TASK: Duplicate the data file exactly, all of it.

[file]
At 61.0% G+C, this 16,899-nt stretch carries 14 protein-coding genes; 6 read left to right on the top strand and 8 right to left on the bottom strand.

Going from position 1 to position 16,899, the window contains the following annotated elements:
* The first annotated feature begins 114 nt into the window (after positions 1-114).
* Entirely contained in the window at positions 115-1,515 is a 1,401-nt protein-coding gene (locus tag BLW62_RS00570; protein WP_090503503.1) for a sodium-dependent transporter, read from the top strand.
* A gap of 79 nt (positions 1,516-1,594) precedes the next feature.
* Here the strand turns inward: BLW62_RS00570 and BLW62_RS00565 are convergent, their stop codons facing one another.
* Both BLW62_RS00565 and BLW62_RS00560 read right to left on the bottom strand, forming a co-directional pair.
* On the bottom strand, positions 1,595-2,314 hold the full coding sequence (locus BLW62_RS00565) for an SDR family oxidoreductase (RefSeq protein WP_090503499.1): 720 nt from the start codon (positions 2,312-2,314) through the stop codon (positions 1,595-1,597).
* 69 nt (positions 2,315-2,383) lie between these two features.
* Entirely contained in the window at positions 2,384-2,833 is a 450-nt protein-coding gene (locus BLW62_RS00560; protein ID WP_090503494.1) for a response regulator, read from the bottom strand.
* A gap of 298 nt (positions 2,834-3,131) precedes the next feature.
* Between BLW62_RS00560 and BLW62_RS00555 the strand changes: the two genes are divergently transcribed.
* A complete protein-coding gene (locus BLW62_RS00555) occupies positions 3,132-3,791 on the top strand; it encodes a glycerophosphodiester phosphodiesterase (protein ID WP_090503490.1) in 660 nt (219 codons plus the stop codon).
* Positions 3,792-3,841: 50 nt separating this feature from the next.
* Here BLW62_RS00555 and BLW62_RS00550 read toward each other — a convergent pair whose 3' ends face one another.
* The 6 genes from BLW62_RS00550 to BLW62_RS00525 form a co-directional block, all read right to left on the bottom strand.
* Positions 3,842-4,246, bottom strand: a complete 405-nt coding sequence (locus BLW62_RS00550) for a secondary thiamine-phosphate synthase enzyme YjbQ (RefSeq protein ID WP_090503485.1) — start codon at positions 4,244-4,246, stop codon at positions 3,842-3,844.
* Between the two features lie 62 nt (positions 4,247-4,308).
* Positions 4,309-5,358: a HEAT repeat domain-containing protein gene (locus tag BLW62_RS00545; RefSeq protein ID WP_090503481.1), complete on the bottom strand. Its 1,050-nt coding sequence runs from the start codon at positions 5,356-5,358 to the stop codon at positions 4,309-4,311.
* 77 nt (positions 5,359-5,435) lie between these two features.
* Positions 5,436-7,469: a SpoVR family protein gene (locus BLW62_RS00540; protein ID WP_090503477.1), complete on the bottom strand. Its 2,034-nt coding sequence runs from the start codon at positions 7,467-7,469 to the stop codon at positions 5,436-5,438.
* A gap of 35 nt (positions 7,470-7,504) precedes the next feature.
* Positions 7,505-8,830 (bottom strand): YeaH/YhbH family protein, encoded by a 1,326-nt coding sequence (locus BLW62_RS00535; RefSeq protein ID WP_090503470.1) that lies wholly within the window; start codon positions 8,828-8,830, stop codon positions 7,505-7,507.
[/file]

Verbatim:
At 61.0% G+C, this 16,899-nt stretch carries 14 protein-coding genes; 6 read left to right on the top strand and 8 right to left on the bottom strand.

Going from position 1 to position 16,899, the window contains the following annotated elements:
* The first annotated feature begins 114 nt into the window (after positions 1-114).
* Entirely contained in the window at positions 115-1,515 is a 1,401-nt protein-coding gene (locus tag BLW62_RS00570; protein WP_090503503.1) for a sodium-dependent transporter, read from the top strand.
* A gap of 79 nt (positions 1,516-1,594) precedes the next feature.
* Here the strand turns inward: BLW62_RS00570 and BLW62_RS00565 are convergent, their stop codons facing one another.
* Both BLW62_RS00565 and BLW62_RS00560 read right to left on the bottom strand, forming a co-directional pair.
* On the bottom strand, positions 1,595-2,314 hold the full coding sequence (locus BLW62_RS00565) for an SDR family oxidoreductase (RefSeq protein WP_090503499.1): 720 nt from the start codon (positions 2,312-2,314) through the stop codon (positions 1,595-1,597).
* 69 nt (positions 2,315-2,383) lie between these two features.
* Entirely contained in the window at positions 2,384-2,833 is a 450-nt protein-coding gene (locus BLW62_RS00560; protein ID WP_090503494.1) for a response regulator, read from the bottom strand.
* A gap of 298 nt (positions 2,834-3,131) precedes the next feature.
* Between BLW62_RS00560 and BLW62_RS00555 the strand changes: the two genes are divergently transcribed.
* A complete protein-coding gene (locus BLW62_RS00555) occupies positions 3,132-3,791 on the top strand; it encodes a glycerophosphodiester phosphodiesterase (protein ID WP_090503490.1) in 660 nt (219 codons plus the stop codon).
* Positions 3,792-3,841: 50 nt separating this feature from the next.
* Here BLW62_RS00555 and BLW62_RS00550 read toward each other — a convergent pair whose 3' ends face one another.
* The 6 genes from BLW62_RS00550 to BLW62_RS00525 form a co-directional block, all read right to left on the bottom strand.
* Positions 3,842-4,246, bottom strand: a complete 405-nt coding sequence (locus BLW62_RS00550) for a secondary thiamine-phosphate synthase enzyme YjbQ (RefSeq protein ID WP_090503485.1) — start codon at positions 4,244-4,246, stop codon at positions 3,842-3,844.
* Between the two features lie 62 nt (positions 4,247-4,308).
* Positions 4,309-5,358: a HEAT repeat domain-containing protein gene (locus tag BLW62_RS00545; RefSeq protein ID WP_090503481.1), complete on the bottom strand. Its 1,050-nt coding sequence runs from the start codon at positions 5,356-5,358 to the stop codon at positions 4,309-4,311.
* 77 nt (positions 5,359-5,435) lie between these two features.
* Positions 5,436-7,469: a SpoVR family protein gene (locus BLW62_RS00540; protein ID WP_090503477.1), complete on the bottom strand. Its 2,034-nt coding sequence runs from the start codon at positions 7,467-7,469 to the stop codon at positions 5,436-5,438.
* A gap of 35 nt (positions 7,470-7,504) precedes the next feature.
* Positions 7,505-8,830 (bottom strand): YeaH/YhbH family protein, encoded by a 1,326-nt coding sequence (locus BLW62_RS00535; RefSeq protein ID WP_090503470.1) that lies wholly within the window; start codon positions 8,828-8,830, stop codon positions 7,505-7,507.